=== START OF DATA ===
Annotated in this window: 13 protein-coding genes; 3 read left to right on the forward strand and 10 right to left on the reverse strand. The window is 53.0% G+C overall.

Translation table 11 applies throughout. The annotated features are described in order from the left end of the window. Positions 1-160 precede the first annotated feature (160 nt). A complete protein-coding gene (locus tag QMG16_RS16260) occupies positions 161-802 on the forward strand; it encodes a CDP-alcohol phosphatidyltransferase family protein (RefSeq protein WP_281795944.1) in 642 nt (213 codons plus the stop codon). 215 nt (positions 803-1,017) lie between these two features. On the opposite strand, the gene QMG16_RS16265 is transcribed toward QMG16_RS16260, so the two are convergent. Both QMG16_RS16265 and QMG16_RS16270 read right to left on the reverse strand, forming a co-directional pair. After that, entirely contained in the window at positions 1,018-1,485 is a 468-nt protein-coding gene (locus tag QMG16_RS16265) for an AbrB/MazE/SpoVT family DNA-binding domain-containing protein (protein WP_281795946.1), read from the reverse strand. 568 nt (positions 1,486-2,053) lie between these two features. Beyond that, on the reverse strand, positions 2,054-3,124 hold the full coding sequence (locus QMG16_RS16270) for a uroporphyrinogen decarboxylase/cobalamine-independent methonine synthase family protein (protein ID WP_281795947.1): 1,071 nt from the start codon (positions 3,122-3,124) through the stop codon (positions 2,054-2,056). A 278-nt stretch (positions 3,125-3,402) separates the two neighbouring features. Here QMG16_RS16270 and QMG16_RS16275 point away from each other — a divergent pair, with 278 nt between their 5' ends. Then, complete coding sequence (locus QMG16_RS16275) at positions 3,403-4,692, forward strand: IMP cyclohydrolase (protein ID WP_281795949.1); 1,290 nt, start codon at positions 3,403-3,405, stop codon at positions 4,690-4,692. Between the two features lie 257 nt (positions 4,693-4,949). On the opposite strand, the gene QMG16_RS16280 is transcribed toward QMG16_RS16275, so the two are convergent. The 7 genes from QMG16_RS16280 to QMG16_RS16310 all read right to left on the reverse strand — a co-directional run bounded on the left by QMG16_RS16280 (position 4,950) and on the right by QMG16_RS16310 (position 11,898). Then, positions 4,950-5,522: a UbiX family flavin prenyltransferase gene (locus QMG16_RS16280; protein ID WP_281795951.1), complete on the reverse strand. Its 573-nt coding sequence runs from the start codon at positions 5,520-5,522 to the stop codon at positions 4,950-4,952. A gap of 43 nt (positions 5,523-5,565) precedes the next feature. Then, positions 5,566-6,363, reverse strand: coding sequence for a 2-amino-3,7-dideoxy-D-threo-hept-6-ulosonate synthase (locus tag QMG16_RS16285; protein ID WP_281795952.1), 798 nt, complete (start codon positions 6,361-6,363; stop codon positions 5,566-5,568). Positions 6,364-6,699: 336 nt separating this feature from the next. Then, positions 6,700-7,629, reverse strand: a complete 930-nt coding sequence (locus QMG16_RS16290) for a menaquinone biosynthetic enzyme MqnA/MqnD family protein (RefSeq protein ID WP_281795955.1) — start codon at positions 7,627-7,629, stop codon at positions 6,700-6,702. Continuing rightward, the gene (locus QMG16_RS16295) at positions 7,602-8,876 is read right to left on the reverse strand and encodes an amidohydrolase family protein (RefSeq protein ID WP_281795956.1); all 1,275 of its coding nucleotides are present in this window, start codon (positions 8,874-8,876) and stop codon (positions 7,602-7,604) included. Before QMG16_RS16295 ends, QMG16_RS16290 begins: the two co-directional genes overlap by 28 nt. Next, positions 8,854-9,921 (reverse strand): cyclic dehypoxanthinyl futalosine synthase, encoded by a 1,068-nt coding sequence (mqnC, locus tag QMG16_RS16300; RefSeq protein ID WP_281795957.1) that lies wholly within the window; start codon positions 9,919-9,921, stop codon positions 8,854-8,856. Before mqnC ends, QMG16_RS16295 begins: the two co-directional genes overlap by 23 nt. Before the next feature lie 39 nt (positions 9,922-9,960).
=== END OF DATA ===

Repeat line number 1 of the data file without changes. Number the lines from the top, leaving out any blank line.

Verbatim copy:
Annotated in this window: 13 protein-coding genes; 3 read left to right on the forward strand and 10 right to left on the reverse strand. The window is 53.0% G+C overall.